Q: A couple questions. One, on this tax announcement that you made today, what is the legislative calendar on this? Is this actually going to happen -- is it going to be a separate, stand alone piece of legislation that's going to get debated and voted on, or is this going to get lost in some sort of bigger thing with the tax code?
MR. GIBBS: I think the President believes that what he announced today is basically a down payment on longer-term tax reform. The President doesn't anticipate that this will get in any way lost. Obviously, Senator Baucus, Congressman Rangel, Congressman Doggett, Senator Levin, have all pushed for elements of this over the years. Whether or not this is --
Q: But when is this going to happen?
MR. GIBBS: We expect it to happen in the near term.
Q: A couple months? Next legislative session?
MR. GIBBS: I would think probably that. Whether or not this is -- it's hard for me to peer into the crystal ball and figure out whether this gets added to something at the end of the process or whether two financial things get put together, I don't know. But obviously -- I think there's a lot of support for extending this research and development tax credit and giving business certainty in their investments. So I think this is something --
Q: Is it designed to happen this year?
MR. GIBBS: Yes.
Q: With budget reconciliation or outside of this --
MR. GIBBS: I don't think it has to happen in reconciliation. It certainly could be a part of it. But I also think that the President and the team believe that this could easily work its way through Congress. I mean, I guess we could have a spirited debate about the efficacy of tax havens -- if that's something that people want to have, I'm sure the President is happy to have it.
Q: To follow up on Ed's question on Pakistan. So this first meeting is more of a -- I want to say it's more of an, okay, what are your concerns, what are your concerns, here are our concerns, and let's start the dialogue? Or is there going to be some tangible --
MR. GIBBS: Look, this is the beginning of the President seeing each of these two leaders at the White House. Obviously there is funding in front of Capitol Hill in the supplemental to deal with both Afghanistan and Pakistan. I'm sure that will be part of it.
I think there is a growing recognition -- there's a growing recognition coming more to where the White House has been that the threat that are posed by these extremists -- not just, again, to us, but inside each of these two countries. So I think this is an important first step.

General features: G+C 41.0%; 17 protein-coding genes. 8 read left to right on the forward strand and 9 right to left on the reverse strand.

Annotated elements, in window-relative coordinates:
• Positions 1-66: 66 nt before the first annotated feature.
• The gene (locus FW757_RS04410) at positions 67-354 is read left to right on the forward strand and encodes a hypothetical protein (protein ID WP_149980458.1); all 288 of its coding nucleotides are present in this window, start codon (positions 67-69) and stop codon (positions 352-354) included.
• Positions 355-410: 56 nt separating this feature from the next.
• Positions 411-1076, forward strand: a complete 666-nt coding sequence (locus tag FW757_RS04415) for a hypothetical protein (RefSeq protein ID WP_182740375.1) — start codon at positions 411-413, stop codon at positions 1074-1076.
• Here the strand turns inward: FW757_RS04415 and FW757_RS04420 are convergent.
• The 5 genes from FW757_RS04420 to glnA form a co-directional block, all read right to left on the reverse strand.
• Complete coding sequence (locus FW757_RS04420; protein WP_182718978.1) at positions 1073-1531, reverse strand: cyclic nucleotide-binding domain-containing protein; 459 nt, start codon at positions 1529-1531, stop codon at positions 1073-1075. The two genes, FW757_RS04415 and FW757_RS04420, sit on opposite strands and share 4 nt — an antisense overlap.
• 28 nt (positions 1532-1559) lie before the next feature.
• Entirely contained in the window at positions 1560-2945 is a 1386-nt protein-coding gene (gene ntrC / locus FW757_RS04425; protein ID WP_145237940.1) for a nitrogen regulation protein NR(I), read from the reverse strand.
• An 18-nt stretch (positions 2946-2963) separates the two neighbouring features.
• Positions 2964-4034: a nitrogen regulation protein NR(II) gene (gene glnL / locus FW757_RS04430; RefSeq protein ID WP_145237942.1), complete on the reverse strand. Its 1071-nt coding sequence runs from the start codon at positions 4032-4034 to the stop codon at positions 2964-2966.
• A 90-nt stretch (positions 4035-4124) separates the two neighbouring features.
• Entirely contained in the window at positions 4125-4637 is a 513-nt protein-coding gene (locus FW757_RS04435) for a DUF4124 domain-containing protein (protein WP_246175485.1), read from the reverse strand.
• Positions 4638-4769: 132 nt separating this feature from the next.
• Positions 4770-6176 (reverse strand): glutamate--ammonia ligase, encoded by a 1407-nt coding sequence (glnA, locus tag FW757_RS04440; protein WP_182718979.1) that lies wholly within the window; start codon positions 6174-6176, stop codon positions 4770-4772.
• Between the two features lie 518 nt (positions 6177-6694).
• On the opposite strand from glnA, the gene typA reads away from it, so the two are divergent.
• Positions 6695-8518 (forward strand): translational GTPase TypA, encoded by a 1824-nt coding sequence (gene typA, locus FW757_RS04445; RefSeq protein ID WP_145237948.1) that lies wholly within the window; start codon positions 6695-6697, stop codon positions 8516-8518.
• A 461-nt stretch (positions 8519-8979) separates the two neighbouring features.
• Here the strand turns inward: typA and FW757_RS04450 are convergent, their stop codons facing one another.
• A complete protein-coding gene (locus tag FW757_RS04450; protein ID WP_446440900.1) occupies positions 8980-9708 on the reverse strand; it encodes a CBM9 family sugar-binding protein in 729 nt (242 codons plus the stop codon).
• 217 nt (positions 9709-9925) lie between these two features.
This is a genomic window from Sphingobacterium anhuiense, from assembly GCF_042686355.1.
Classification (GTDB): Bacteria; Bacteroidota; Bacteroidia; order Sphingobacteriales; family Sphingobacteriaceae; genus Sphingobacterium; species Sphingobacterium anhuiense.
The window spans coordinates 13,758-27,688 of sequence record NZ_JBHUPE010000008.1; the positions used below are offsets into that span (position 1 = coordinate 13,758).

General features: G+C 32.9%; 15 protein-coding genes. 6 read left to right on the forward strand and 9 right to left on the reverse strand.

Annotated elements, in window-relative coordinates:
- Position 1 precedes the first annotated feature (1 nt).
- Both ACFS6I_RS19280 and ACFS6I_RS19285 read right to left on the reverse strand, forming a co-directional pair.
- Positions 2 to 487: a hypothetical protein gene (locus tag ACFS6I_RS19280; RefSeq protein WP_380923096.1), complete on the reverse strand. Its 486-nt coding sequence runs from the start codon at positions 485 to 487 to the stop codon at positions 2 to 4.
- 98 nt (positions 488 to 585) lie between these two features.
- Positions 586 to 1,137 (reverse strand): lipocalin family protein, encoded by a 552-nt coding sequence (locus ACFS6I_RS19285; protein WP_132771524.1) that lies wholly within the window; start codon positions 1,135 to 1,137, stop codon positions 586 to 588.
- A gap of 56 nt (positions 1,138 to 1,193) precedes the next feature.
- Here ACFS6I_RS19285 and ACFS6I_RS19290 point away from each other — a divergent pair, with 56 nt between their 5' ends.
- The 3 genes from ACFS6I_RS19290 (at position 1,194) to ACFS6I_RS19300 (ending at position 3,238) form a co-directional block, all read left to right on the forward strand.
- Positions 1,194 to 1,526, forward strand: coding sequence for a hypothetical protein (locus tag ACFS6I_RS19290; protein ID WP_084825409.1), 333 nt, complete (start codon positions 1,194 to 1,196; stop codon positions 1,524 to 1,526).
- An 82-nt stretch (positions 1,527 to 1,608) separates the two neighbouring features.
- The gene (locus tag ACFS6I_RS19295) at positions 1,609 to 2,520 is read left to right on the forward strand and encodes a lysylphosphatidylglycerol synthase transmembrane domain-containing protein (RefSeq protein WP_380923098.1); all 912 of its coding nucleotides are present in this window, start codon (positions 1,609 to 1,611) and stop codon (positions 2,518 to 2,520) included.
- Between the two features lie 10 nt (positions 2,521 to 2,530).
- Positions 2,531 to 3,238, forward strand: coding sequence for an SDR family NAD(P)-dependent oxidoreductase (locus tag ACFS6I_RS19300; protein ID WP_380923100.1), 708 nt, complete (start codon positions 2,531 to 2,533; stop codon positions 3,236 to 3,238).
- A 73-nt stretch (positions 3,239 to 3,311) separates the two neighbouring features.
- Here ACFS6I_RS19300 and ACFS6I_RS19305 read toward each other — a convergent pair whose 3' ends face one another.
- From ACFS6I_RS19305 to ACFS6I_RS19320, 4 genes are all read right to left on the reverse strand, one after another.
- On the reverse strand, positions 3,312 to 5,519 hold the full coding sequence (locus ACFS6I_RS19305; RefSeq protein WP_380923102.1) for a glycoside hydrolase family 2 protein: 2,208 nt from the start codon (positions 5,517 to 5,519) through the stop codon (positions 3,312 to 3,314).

Q: Is India at all going to be consulted on this? Because it seems that part of the frustration that I know that you guys have had with the Pakistani government is that they have so many troops on the border of India that they're not able to combat the Taliban in the way that they should, and they pulled some troops. Is there any way you can still play mediator on this?
MR. GIBBS: Well, I think obviously some of those conversations are being had. I think the President spoke pretty clearly to this last week in underscoring where the threat lies in Pakistan and where it doesn't.
Q: And the President is going to make that clear to Pakistan, that there's not threat from India?
MR. GIBBS: I think he will reiterate what he said to you guys last week.
Q: What is the President's chief objection to single payer for universal health care when it works so many places?
MR. GIBBS: Well, I think among many is I think it is not likely to be workable. I think --
Q: Why do you say that? We have Medicare, we have Social Security.
MR. GIBBS: Well, I say that because, Helen, we've been debating health care reform for 30 or 40 years. I think if that were the magic silver bullet, then you guys would be asking me why we were taking on something else to our agenda because health care --
Q: Why are you afraid of universal health care by a single payer?
MR. GIBBS: Well, I don't think anybody is afraid of universal health care. We're trying to get -- our objectives are to cut costs for families that are watching their premiums and their co-payments and their deductibles skyrocket.
Q: Single payer is supposed to cut costs.
MR. GIBBS: We are looking to cover more of those that aren't lucky enough to have health insurance. And equally as importantly, you cannot tackle the long-term costs that are being borne by this government without tackling health care reform. The President is adamant about that. And he looks forward to working with Congress to find a workable solution that can get through Congress.
Q: But Social Security works, and Medicare works. Why do you think it couldn't work for universal health care?